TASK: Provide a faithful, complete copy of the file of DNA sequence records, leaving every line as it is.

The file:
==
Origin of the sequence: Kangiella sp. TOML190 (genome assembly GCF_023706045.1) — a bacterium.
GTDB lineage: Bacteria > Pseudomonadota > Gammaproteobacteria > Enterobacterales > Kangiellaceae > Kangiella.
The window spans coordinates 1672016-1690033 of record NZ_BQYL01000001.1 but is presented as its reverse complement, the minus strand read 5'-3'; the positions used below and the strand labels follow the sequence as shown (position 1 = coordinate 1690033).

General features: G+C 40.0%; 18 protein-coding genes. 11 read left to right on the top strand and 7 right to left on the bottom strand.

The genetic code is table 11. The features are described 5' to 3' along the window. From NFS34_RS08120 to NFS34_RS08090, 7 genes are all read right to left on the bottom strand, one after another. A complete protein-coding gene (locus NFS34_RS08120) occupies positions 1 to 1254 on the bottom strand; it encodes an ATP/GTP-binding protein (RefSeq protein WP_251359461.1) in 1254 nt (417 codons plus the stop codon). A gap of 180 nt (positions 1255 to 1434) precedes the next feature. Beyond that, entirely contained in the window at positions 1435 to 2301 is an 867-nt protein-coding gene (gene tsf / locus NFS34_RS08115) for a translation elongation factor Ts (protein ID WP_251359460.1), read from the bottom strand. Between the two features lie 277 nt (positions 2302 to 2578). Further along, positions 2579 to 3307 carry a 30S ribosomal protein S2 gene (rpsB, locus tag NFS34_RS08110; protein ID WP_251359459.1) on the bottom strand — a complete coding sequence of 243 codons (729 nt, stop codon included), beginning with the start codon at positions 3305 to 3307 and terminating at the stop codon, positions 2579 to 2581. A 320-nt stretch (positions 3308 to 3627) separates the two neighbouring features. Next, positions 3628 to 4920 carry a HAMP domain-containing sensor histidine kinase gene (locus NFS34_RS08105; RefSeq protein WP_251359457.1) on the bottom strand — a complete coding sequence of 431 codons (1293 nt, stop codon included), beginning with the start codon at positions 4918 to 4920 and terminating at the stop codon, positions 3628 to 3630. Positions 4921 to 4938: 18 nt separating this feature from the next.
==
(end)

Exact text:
Origin of the sequence: Kangiella sp. TOML190 (genome assembly GCF_023706045.1) — a bacterium.
GTDB lineage: Bacteria > Pseudomonadota > Gammaproteobacteria > Enterobacterales > Kangiellaceae > Kangiella.
The window spans coordinates 1672016-1690033 of record NZ_BQYL01000001.1 but is presented as its reverse complement, the minus strand read 5'-3'; the positions used below and the strand labels follow the sequence as shown (position 1 = coordinate 1690033).

General features: G+C 40.0%; 18 protein-coding genes. 11 read left to right on the top strand and 7 right to left on the bottom strand.

The genetic code is table 11. The features are described 5' to 3' along the window. From NFS34_RS08120 to NFS34_RS08090, 7 genes are all read right to left on the bottom strand, one after another. A complete protein-coding gene (locus NFS34_RS08120) occupies positions 1 to 1254 on the bottom strand; it encodes an ATP/GTP-binding protein (RefSeq protein WP_251359461.1) in 1254 nt (417 codons plus the stop codon). A gap of 180 nt (positions 1255 to 1434) precedes the next feature. Beyond that, entirely contained in the window at positions 1435 to 2301 is an 867-nt protein-coding gene (gene tsf / locus NFS34_RS08115) for a translation elongation factor Ts (protein ID WP_251359460.1), read from the bottom strand. Between the two features lie 277 nt (positions 2302 to 2578). Further along, positions 2579 to 3307 carry a 30S ribosomal protein S2 gene (rpsB, locus tag NFS34_RS08110; protein ID WP_251359459.1) on the bottom strand — a complete coding sequence of 243 codons (729 nt, stop codon included), beginning with the start codon at positions 3305 to 3307 and terminating at the stop codon, positions 2579 to 2581. A 320-nt stretch (positions 3308 to 3627) separates the two neighbouring features. Next, positions 3628 to 4920 carry a HAMP domain-containing sensor histidine kinase gene (locus NFS34_RS08105; RefSeq protein WP_251359457.1) on the bottom strand — a complete coding sequence of 431 codons (1293 nt, stop codon included), beginning with the start codon at positions 4918 to 4920 and terminating at the stop codon, positions 3628 to 3630. Positions 4921 to 4938: 18 nt separating this feature from the next.